Skokie, Illinois-based CTLGroup's new corporate identity was introduced in January at World of Concrete 2005 in Las Vegas. Below: New CTLGroup logo includes the descriptive tagline “Building Knowledge. Delivering Results.”
Skokie, Illinois-based CTLGroup's new corporate identity was introduced in January at World of Concrete 2005 in Las Vegas. Below: New CTLGroup logo includes the descriptive tagline “Building Knowledge. Delivering Results.”


The American Society of Concrete Contractors, St. Louis, will hold its CEO Forum June 23-25, 2005, at The American Club, Kohler, Wis. The ASCC CEO Forum, founded and cosponsored by Concrete Construction magazine, is a three-day event for CEOs, presidents, and other top managers of concrete contracting firms. Through speakers, round-table discussions, and networking, contractors of various sizes and areas of specialization explore business topics of immediate and long-range interest to their companies.

John C. Maxwell, known as “America's expert on leadership,” will present the keynote address. Additional Forum speakers include William Casey, president, Access Investment Advisors; David Hoyt, director of business development, Maximum Impact; Chris Krueger, president, Zerah Services; Bruce Suprenant, president, Concrete Engineering Specialists, LLC; and Ward Malisch, senior managing director, American Concrete Institute.

The ASCC produces this annual event in conjunction with its partners, the American Concrete Institute and Hanley Wood, LLC. For more information visit or call 866-788-2722.

New ACI book and commentary

The highly anticipated 2005 Edition of Building Code Requirements for Structural Concrete (ACI 318-05) and Commentary (ACI 318R-05) is now available from the American Concrete Institute. It contains the latest code requirements for concrete building design and construction alongside the corresponding commentary, and includes several improvements and changes from the 2002 edition. It is available for $153.50 Jr: (ACI members $93.00). ACI 318 is a must-have standard for all concrete design, construction, inspection, repair, and research professionals. The 2005 edition has improved readability by unifying notations and terminology throughout the code. In addition, there are several specific technical changes, and various existing provisions were clarified. A full description of all topics covered in the publication can be found at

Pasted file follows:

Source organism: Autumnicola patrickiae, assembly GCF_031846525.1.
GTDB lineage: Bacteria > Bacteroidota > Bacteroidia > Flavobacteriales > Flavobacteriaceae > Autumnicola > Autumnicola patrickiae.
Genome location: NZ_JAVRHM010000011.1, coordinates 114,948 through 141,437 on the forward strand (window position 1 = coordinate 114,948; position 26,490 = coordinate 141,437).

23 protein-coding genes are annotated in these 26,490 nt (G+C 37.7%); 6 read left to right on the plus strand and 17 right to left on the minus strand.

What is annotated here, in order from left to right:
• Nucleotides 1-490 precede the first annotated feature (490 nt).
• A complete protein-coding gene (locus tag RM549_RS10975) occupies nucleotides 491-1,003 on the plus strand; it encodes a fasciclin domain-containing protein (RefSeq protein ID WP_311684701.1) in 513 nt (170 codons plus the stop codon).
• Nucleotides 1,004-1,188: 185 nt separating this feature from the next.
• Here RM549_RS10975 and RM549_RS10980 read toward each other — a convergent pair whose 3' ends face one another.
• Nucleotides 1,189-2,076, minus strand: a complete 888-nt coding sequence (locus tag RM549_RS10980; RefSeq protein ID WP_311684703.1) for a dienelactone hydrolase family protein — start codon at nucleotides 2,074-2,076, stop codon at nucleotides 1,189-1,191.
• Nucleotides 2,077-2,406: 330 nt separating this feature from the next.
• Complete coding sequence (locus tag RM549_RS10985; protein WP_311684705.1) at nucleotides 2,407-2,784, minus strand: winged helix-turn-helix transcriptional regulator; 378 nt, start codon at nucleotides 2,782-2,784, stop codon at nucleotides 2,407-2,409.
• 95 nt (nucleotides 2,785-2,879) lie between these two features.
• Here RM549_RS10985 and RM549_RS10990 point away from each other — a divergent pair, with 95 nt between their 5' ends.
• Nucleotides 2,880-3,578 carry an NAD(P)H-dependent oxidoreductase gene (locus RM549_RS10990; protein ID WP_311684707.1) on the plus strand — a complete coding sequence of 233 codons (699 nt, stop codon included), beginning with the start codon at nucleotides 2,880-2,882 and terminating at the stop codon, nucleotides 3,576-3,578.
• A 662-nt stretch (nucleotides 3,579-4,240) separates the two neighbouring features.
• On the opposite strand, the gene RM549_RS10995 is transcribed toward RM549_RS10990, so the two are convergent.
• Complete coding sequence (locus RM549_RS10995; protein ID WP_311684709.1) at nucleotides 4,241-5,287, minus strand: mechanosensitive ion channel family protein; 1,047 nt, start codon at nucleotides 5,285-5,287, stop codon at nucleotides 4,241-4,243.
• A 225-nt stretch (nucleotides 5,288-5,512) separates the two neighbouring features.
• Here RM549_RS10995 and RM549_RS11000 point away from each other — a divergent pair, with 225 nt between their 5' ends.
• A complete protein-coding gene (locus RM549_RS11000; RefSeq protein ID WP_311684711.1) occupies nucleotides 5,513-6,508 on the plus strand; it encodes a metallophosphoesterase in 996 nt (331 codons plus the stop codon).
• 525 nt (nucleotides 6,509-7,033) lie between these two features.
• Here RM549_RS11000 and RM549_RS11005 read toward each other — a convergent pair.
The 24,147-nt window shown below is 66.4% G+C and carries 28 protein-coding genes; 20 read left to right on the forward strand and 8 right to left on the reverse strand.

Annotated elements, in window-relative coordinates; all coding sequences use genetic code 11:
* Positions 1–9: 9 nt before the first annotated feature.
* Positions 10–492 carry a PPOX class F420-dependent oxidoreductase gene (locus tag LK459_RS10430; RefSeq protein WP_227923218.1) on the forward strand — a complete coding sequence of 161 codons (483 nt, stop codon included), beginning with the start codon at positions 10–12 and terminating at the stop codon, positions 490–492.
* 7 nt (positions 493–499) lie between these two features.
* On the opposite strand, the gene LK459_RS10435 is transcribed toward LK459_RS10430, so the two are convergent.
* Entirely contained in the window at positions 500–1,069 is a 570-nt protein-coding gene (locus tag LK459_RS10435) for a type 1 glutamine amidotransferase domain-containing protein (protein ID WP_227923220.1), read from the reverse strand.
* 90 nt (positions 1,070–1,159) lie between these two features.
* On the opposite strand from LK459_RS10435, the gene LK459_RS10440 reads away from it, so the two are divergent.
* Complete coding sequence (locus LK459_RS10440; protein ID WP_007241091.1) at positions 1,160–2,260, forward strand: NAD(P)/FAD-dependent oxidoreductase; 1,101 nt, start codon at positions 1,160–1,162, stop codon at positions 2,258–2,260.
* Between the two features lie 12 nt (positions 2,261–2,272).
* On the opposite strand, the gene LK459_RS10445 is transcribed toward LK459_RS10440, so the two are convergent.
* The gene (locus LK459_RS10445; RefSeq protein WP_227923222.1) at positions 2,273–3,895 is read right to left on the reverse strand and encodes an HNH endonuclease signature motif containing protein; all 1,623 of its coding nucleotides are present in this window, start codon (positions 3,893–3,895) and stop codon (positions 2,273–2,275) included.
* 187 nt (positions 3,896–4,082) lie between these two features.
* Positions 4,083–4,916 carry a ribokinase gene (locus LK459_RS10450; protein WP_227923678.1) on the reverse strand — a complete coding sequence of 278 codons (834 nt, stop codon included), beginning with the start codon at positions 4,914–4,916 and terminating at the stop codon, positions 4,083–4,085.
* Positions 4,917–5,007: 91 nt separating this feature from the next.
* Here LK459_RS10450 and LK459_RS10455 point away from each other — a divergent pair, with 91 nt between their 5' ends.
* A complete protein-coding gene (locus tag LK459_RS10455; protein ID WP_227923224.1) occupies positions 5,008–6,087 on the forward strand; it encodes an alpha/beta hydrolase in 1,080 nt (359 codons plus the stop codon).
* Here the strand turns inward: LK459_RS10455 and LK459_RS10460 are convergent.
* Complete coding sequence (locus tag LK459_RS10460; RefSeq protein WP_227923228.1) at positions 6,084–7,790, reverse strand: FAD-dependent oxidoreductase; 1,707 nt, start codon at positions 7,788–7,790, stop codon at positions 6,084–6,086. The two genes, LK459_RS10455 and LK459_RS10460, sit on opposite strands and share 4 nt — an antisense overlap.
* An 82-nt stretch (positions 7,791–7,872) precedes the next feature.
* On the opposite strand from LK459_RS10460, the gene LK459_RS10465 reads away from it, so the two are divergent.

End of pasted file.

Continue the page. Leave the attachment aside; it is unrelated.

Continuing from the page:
ACI 318-05 is deemed to satisfy the International Organization for Standardization (ISO) 19338, Performance Assessment Requirements for Design Standards on Structural Concrete. ACI 318-05 was prepared by ACI's technical committee 318, and will also be included in ACI's upcoming 2005 Manual of Concrete Practice.

Construction Technology Laboratories becomes CTLGroup

Construction Technology Laboratories, Skokie, Ill., marks the next phase of its evolution with a new name, CTLGroup, which better reflects the breadth and variety of services it provides to clients. The new corporate identity was introduced last month at World of Concrete 2005 in Las Vegas.

The consulting and testing firm began more than 75 years ago as the research and development arm of the Portland Cement Association, and has operated as an independent corporation since 1987. The firm has developed into a world-class resource for materials technology and civil and structural engineering. Its staff of technical experts includes structural, civil, chemical, and mechanical engineers; geologists; chemists; and material scientists.

CTLGroup president and CEO Anthony Fiorato said, “We believe our new brand more accurately communicates the range of services, technologies, and capabilities that clients seek. ... Our new tagline, ‘Building Knowledge. Delivering results.' embodies both a commitment and a promise.”

ABC urges congressional approval